After spending 59 straight days, including more than two weeks in Summa's Coronary Intensive Care Unit and then another 10 months in and out of hospitals and physical rehab centers for the better part of the past two years, I know all about being quarantined (self or otherwise) and the cabin fever it causes. It gets to you. Regardless of how strongly your family wants you home to share life with them, after a while you figure it's unlikely to happen and accept life as being that way your remaining days. But compared to the present coronavirus, I'm glad I'm not in a hospital or rehab center today, or my remaining days could be fewer than what I had been hoping.

The last time I recall any pandemic was during the last years of the 1940s and the early 1950s. Another virus, called Infantile Paralysis, or Polio, was making its rounds across the nation, and in the farm country where I lived it was doing its nasty work. Children were being afflicted with this virus at a rate that put the medical profession in a state of alarm. There were no lock downs, but still it was bad.

In early March of 1953, I was lighting candles as an Alter Boy for Sunday evening Novena services. My mother noticed I was struggling to light the high candles in the back. I just couldn't stand straight and hold the candle lighter steady enough to light the wicks without falling backward.

Even though I had not been doing any of the farm chores, I stayed home from school that week due to feeling weak and very exhausted. That was when they called the doctor. With the polio virus running rampant in the area, especially among farm kids that included some at my school and a couple in my class, it got me, too, and I was admitted to the isolation ward of the local hospital.

Keep in mind this was the early 1950s. The Salk vaccine would not be perfected by Doctor Jonas Salk in Pittsburgh for another year, and then it would take even more time to produce all the vaccine needed to wipe out this dreaded disease.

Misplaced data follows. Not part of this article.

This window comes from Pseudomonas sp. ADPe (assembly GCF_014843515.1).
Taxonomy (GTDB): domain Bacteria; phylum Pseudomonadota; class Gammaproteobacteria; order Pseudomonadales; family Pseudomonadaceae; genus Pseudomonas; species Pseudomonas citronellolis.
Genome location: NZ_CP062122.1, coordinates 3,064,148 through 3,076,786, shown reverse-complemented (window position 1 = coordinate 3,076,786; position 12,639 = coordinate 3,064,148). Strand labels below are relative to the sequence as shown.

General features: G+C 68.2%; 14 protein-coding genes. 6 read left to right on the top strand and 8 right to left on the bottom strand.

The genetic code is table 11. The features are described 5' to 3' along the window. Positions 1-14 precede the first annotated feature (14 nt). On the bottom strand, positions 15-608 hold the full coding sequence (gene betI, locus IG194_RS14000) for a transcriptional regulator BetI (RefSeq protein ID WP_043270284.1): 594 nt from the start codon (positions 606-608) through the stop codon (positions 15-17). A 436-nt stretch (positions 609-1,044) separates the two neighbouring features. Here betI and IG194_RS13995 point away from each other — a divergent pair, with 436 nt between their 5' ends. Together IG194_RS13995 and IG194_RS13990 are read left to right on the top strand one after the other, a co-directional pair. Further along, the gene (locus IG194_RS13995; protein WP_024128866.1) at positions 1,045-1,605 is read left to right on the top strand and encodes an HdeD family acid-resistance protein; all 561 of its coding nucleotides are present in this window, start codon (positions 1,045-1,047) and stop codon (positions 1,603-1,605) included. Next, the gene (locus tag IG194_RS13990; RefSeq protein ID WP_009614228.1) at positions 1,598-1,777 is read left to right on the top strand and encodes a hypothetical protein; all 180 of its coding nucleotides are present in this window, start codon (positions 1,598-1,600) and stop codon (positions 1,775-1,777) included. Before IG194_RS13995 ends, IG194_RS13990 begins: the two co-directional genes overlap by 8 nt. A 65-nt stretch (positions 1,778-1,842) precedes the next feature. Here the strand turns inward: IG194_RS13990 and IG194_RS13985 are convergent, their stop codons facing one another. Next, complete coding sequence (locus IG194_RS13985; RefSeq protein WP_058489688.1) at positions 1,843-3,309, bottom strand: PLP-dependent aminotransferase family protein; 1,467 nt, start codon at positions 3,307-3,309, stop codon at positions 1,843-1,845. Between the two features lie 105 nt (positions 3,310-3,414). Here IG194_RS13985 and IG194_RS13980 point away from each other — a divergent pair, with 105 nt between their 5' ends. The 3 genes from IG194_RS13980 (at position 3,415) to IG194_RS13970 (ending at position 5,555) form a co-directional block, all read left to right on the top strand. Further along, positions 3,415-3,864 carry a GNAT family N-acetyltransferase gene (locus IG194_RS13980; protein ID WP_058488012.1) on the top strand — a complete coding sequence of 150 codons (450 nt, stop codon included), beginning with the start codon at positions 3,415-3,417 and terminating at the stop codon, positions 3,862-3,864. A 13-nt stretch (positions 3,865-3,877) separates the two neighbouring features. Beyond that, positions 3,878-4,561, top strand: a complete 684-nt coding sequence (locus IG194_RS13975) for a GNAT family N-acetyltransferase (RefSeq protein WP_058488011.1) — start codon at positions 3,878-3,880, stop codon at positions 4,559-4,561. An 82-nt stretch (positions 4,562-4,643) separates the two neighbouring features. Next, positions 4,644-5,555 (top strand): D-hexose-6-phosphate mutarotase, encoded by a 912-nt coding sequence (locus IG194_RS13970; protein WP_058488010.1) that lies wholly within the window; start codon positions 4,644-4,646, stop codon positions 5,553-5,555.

Polio cripples its victims. It causes them to become lame. This virus is what crippled President Franklin D. Roosevelt before he ever ran for the presidency. It's why you almost always see photos of him sitting. Still, there are a few of him standing where you can see the metal braces on both legs.

Besides a patient being helped with an iron lung, Polio weakens the leg muscles so badly, there is no strength left to allow victims to stand on their own. Without leg braces, they remain stationary. Just to get from one point to another, they need assistance. In some cases, such as my own, young polio victims rebound and are able to function during their early adult years. But in many of those cases where young victims experienced a rebound, doctors have discovered what is called Post Polio Syndrome that develops in their later years; that is a re-occurrence of the virus as those victims age. When that happens, their already weakened leg muscles quickly give in and if the victims are not already on leg braces, they soon will be.

I must clarify that the polio epidemic then was no where near as heavy as today's coronavirus. I don't have the figures of how many it afflicted but I assure you it's far less than the number of cases or the amount of deaths that this COVID-19 has done. Still, when you live through something like that it makes an indelible mark on your memory and you pray it never happens again.

And for all those who have lost loved ones or who have been afflicted and survived, you share a silent moment of prayer; if for no other reason than you, too, have been there many years ago.

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